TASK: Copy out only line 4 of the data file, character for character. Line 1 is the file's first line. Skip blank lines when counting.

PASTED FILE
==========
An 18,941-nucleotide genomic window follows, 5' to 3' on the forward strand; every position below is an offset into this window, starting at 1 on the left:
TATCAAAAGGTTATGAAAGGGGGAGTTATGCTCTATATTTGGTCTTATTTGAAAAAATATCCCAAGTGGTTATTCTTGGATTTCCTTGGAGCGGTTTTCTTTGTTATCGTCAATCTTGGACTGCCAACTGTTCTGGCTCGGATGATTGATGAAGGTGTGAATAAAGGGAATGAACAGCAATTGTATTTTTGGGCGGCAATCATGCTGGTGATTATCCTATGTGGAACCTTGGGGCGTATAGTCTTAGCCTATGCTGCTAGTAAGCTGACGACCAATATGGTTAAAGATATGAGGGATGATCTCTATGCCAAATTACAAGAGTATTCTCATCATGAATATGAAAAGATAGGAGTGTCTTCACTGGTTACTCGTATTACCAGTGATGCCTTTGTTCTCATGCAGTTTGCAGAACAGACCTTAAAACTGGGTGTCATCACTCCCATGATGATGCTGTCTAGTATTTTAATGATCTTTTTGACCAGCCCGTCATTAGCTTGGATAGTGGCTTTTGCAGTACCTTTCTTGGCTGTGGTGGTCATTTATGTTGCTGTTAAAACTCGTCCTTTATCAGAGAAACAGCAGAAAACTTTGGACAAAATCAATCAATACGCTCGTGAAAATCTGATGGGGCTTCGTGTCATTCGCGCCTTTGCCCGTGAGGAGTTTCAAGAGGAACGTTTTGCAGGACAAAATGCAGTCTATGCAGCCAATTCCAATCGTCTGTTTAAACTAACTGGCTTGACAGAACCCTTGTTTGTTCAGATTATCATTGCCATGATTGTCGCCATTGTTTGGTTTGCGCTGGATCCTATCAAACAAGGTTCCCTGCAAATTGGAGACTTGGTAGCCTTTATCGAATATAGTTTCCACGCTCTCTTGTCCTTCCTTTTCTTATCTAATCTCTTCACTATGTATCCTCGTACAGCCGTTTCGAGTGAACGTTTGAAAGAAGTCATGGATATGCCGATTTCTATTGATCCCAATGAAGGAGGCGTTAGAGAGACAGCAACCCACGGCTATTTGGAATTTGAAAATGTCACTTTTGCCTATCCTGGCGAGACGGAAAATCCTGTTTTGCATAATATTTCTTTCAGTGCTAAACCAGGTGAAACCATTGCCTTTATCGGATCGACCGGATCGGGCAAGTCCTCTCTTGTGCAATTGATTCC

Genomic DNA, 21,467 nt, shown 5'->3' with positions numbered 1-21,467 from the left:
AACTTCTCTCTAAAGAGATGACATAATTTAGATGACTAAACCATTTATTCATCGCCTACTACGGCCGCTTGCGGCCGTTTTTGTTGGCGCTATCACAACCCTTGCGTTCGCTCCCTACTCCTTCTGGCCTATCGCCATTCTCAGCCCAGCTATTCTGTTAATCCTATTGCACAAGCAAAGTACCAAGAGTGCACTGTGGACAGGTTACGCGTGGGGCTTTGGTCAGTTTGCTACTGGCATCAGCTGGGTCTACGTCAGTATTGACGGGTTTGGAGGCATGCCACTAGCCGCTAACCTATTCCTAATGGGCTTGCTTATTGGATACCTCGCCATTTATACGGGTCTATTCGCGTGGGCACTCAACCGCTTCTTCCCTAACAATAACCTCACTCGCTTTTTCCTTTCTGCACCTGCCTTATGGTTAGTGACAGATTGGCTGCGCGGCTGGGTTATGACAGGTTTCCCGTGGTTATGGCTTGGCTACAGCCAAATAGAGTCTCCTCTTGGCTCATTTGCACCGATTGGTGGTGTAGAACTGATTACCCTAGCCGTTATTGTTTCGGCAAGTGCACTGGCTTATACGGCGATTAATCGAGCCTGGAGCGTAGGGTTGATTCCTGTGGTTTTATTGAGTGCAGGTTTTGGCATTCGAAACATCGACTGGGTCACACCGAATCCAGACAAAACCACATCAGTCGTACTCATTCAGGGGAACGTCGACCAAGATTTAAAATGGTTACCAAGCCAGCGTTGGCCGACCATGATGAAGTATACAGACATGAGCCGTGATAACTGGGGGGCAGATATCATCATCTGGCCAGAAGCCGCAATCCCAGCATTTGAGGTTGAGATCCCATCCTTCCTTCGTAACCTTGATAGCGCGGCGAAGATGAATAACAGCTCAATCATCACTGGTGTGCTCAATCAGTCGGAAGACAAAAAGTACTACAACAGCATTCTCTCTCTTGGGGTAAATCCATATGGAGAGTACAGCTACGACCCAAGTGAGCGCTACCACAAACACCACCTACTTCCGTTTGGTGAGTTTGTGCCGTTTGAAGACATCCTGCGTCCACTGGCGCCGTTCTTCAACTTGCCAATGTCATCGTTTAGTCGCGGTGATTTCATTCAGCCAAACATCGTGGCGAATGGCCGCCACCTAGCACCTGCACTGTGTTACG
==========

AACTTCTCTCTAAAGAGATGACATAATTTAGATGACTAAACCATTTATTCATCGCCTACTACGGCCGCTTGCGGCCGTTTTTGTTGGCGCTATCACAACCCTTGCGTTCGCTCCCTACTCCTTCTGGCCTATCGCCATTCTCAGCCCAGCTATTCTGTTAATCCTATTGCACAAGCAAAGTACCAAGAGTGCACTGTGGACAGGTTACGCGTGGGGCTTTGGTCAGTTTGCTACTGGCATCAGCTGGGTCTACGTCAGTATTGACGGGTTTGGAGGCATGCCACTAGCCGCTAACCTATTCCTAATGGGCTTGCTTATTGGATACCTCGCCATTTATACGGGTCTATTCGCGTGGGCACTCAACCGCTTCTTCCCTAACAATAACCTCACTCGCTTTTTCCTTTCTGCACCTGCCTTATGGTTAGTGACAGATTGGCTGCGCGGCTGGGTTATGACAGGTTTCCCGTGGTTATGGCTTGGCTACAGCCAAATAGAGTCTCCTCTTGGCTCATTTGCACCGATTGGTGGTGTAGAACTGATTACCCTAGCCGTTATTGTTTCGGCAAGTGCACTGGCTTATACGGCGATTAATCGAGCCTGGAGCGTAGGGTTGATTCCTGTGGTTTTATTGAGTGCAGGTTTTGGCATTCGAAACATCGACTGGGTCACACCGAATCCAGACAAAACCACATCAGTCGTACTCATTCAGGGGAACGTCGACCAAGATTTAAAATGGTTACCAAGCCAGCGTTGGCCGACCATGATGAAGTATACAGACATGAGCCGTGATAACTGGGGGGCAGATATCATCATCTGGCCAGAAGCCGCAATCCCAGCATTTGAGGTTGAGATCCCATCCTTCCTTCGTAACCTTGATAGCGCGGCGAAGATGAATAACAGCTCAATCATCACTGGTGTGCTCAATCAGTCGGAAGACAAAAAGTACTACAACAGCATTCTCTCTCTTGGGGTAAATCCATATGGAGAGTACAGCTACGACCCAAGTGAGCGCTACCACAAACACCACCTACTTCCGTTTGGTGAGTTTGTGCCGTTTGAAGACATCCTGCGTCCACTGGCGCCGTTCTTCAACTTGCCAATGTCATCGTTTAGTCGCGGTGATTTCATTCAGCCAAACATCGTGGCGAATGGCCGCCACCTAGCACCTGCACTGTGTTACG